HONOLULU (HawaiiNewsNow) - Food is costing more. Some Hawaii businesses are feeling the effects of rising wholesale food prices on the mainland. They've held off on "upping" what you pay but they may have to raise prices soon.
It seems the cost of virtually everything is going up and when it does, like with food, here in Hawaii, we really feel it.
"Everytime you look at the ad, what used to be is not anymore."
"I'm not surprised only because of everything happening like with the rising cost of gas. Like 10 cents more, 20 cents more. Nothing's getting cheaper."
Experts say cold mainland weather means lower supplies of wheat, corn, meat and other key staples. Add in higher fuel costs and it all means you're paying more to eat.
Clarence Nishihara, Chair of the Senate Agriculture Committee says, "We are concerned that the major factors that causes the food rises as well -- the fact that almost 90 percent of the stuff has to be shipped in."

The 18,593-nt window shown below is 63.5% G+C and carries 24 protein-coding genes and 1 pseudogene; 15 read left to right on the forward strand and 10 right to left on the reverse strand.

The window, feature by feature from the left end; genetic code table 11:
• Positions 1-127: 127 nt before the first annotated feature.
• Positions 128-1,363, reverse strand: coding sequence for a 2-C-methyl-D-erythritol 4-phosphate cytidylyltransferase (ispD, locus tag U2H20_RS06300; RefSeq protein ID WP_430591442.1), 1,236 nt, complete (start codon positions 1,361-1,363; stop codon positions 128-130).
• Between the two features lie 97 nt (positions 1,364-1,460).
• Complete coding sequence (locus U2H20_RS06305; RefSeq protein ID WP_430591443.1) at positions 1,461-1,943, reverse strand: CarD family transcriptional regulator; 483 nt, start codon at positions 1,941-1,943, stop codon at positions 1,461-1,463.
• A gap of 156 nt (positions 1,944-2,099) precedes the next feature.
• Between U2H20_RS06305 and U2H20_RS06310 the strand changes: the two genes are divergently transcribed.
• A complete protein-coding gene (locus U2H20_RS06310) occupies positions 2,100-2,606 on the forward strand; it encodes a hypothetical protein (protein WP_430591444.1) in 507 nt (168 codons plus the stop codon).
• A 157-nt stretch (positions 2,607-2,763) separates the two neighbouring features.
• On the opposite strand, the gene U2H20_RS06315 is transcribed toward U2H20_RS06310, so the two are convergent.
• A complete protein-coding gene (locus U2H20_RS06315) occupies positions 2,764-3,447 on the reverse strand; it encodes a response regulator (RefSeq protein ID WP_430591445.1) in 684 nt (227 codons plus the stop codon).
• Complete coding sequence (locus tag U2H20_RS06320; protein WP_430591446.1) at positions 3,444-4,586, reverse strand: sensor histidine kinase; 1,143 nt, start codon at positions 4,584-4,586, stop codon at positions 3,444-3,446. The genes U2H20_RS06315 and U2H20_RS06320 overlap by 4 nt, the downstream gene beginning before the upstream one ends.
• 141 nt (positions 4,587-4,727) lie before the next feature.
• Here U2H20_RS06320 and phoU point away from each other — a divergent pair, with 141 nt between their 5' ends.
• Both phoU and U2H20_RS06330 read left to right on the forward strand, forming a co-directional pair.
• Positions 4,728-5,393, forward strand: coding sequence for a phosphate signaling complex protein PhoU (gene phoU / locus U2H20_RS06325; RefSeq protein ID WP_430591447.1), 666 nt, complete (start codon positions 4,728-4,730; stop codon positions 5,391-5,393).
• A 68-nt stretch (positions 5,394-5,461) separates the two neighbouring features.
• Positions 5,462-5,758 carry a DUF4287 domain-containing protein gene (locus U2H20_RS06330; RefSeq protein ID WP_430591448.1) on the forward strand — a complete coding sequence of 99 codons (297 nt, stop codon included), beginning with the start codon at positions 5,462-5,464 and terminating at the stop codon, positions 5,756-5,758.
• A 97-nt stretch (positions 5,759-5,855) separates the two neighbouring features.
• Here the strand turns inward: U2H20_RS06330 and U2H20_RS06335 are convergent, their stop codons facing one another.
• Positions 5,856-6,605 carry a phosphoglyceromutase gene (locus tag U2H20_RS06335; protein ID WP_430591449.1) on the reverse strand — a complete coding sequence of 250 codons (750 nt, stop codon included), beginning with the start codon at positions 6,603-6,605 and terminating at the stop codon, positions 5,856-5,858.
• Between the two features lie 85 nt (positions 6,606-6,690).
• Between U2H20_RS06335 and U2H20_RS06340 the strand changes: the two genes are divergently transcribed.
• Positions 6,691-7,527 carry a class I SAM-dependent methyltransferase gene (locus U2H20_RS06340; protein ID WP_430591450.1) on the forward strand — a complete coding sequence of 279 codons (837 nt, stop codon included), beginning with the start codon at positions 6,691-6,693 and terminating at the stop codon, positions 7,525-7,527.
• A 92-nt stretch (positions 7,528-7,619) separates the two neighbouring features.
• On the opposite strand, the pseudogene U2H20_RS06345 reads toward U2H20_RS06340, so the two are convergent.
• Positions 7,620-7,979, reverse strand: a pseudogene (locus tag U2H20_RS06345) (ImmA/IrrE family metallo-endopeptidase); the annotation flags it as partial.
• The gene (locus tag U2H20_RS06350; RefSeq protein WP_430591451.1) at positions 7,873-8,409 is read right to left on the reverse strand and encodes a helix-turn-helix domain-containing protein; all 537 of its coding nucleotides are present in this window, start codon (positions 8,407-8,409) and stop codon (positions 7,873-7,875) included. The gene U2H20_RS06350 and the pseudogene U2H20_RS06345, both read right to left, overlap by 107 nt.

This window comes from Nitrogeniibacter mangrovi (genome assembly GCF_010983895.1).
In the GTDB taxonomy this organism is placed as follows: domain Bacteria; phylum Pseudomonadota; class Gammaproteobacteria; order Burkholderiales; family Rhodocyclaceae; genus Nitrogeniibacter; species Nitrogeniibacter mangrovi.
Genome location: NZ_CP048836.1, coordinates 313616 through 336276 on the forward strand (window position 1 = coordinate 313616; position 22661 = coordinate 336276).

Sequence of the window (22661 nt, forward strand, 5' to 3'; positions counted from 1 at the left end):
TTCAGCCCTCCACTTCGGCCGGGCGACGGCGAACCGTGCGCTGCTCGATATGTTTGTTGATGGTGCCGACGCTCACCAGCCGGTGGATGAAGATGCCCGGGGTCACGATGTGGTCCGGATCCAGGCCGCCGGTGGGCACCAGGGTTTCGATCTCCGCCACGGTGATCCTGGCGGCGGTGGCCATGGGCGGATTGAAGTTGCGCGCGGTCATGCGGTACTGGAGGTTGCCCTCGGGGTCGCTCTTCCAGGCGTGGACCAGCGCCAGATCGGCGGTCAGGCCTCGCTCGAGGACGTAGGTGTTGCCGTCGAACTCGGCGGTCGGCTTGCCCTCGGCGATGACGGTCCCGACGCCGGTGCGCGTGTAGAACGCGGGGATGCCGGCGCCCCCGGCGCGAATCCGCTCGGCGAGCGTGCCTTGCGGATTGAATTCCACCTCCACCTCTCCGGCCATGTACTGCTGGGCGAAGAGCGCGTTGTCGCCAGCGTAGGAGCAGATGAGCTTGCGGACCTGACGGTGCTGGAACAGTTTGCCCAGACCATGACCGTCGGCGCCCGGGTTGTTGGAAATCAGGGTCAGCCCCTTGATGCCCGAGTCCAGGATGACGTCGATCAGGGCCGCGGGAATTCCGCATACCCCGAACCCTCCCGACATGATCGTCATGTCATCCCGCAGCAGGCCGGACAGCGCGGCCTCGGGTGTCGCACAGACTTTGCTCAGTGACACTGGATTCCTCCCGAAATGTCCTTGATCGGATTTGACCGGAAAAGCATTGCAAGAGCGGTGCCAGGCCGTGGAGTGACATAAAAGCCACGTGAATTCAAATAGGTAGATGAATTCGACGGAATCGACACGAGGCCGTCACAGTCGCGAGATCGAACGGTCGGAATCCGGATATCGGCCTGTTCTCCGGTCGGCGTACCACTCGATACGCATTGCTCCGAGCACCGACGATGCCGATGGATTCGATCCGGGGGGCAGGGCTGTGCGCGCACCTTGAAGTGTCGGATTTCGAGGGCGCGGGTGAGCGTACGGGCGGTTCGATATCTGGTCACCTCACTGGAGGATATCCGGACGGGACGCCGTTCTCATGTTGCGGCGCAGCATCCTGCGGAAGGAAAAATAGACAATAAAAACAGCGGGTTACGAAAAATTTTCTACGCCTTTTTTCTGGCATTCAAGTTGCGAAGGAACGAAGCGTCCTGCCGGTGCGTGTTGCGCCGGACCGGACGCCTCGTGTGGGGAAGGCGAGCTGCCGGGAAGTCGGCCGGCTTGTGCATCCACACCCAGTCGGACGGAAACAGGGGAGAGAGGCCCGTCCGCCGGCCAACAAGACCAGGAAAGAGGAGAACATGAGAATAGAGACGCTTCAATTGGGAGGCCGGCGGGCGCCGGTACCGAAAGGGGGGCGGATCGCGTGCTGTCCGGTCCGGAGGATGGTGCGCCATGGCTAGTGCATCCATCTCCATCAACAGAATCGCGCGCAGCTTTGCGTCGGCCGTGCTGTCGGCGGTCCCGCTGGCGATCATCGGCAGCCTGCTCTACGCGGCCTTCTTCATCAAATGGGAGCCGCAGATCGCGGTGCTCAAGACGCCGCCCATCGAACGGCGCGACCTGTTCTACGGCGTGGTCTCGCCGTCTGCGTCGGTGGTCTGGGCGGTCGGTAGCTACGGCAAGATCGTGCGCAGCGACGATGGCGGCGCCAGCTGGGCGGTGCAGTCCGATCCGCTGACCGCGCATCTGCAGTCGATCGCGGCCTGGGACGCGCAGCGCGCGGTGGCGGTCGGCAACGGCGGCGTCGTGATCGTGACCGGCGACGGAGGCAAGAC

According to the U.S. Labor Department, wholesale food prices jumped 3.9 percent in February alone. Something we will eventually feel here in Hawaii.
At McCully Zippy's, they're also feeling the bite. Especially when it comes to certain items like rib-eye which they bring in from out of state.
Were being affected in all food groups.
Zippy's president Paul Yokota says, with 24 locations on Oahu and one on Maui, they've had to pay much more for some products.
Yokota shared, "Quite frankly, were doing our best to try to hold the line on increasing prices. But that maybe inevitable, but we're doing our best to see how long we can hold before we have raise prices."
One way to avoid higher mainland prices is to buy local. And for local food producers, like Nalo Farms, higher mainland wholesale food prices, for now, is good for business.
Dean Okimoto, president of Nalo Farms admits, "good for local … it helps us because we become a little more competitive with the mainland imported foods. I think we're making a lot more food at home. Were starting to grow some eggplant, tomatoes growing in the garden and we're starting to shop more at farmer's markets.